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Nat Med. 2019 May;25(5):784-791. doi: 10.1038/s41591-019-0436-0. Epub 2019 May 6.

Human 3D cellular model of hypoxic brain injury of prematurity.

Author information

1
Department of Pediatrics, Division of Neonatology, Stanford University, Stanford, CA, USA.
2
Department of Psychiatry and Behavioral Sciences & Stanford Human Brain Organogenesis Program, Stanford University, Stanford, CA, USA.
3
Department of Pharmacology and Biomedical Sciences, Seoul National University, Seoul, Republic of Korea.
4
Institute for Neurodegenerative Diseases and Department of Psychiatry, UCSF Weill Institute for Neurosciences, University of California, San Francisco, CA, USA.
5
Department of Neurosurgery, Stanford University, Stanford, CA, USA.
6
Department of Psychiatry and Behavioral Sciences & Stanford Human Brain Organogenesis Program, Stanford University, Stanford, CA, USA. spasca@stanford.edu.

Abstract

Owing to recent medical and technological advances in neonatal care, infants born extremely premature have increased survival rates1,2. After birth, these infants are at high risk of hypoxic episodes because of lung immaturity, hypotension and lack of cerebral-flow regulation, and can develop a severe condition called encephalopathy of prematurity3. Over 80% of infants born before post-conception week 25 have moderate-to-severe long-term neurodevelopmental impairments4. The susceptible cell types in the cerebral cortex and the molecular mechanisms underlying associated gray-matter defects in premature infants remain unknown. Here we used human three-dimensional brain-region-specific organoids to study the effect of oxygen deprivation on corticogenesis. We identified specific defects in intermediate progenitors, a cortical cell type associated with the expansion of the human cerebral cortex, and showed that these are related to the unfolded protein response and changes. Moreover, we verified these findings in human primary cortical tissue and demonstrated that a small-molecule modulator of the unfolded protein response pathway can prevent the reduction in intermediate progenitors following hypoxia. We anticipate that this human cellular platform will be valuable for studying the environmental and genetic factors underlying injury in the developing human brain.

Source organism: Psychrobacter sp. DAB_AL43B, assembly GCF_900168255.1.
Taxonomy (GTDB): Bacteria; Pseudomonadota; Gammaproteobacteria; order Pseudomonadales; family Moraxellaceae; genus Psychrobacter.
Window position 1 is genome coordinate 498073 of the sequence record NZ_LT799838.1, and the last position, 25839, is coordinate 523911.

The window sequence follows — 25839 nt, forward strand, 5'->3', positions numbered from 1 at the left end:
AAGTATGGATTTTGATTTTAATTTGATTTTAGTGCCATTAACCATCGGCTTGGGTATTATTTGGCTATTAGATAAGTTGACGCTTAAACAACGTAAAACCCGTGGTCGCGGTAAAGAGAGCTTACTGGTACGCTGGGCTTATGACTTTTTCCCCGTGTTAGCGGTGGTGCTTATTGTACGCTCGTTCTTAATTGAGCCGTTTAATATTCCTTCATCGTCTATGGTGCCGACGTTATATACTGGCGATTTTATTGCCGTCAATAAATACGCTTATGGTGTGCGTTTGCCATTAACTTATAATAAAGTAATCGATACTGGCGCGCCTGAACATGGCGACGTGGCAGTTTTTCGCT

PMID:
31061540
DOI:
10.1038/s41591-019-0436-0
[Indexed for MEDLINE]

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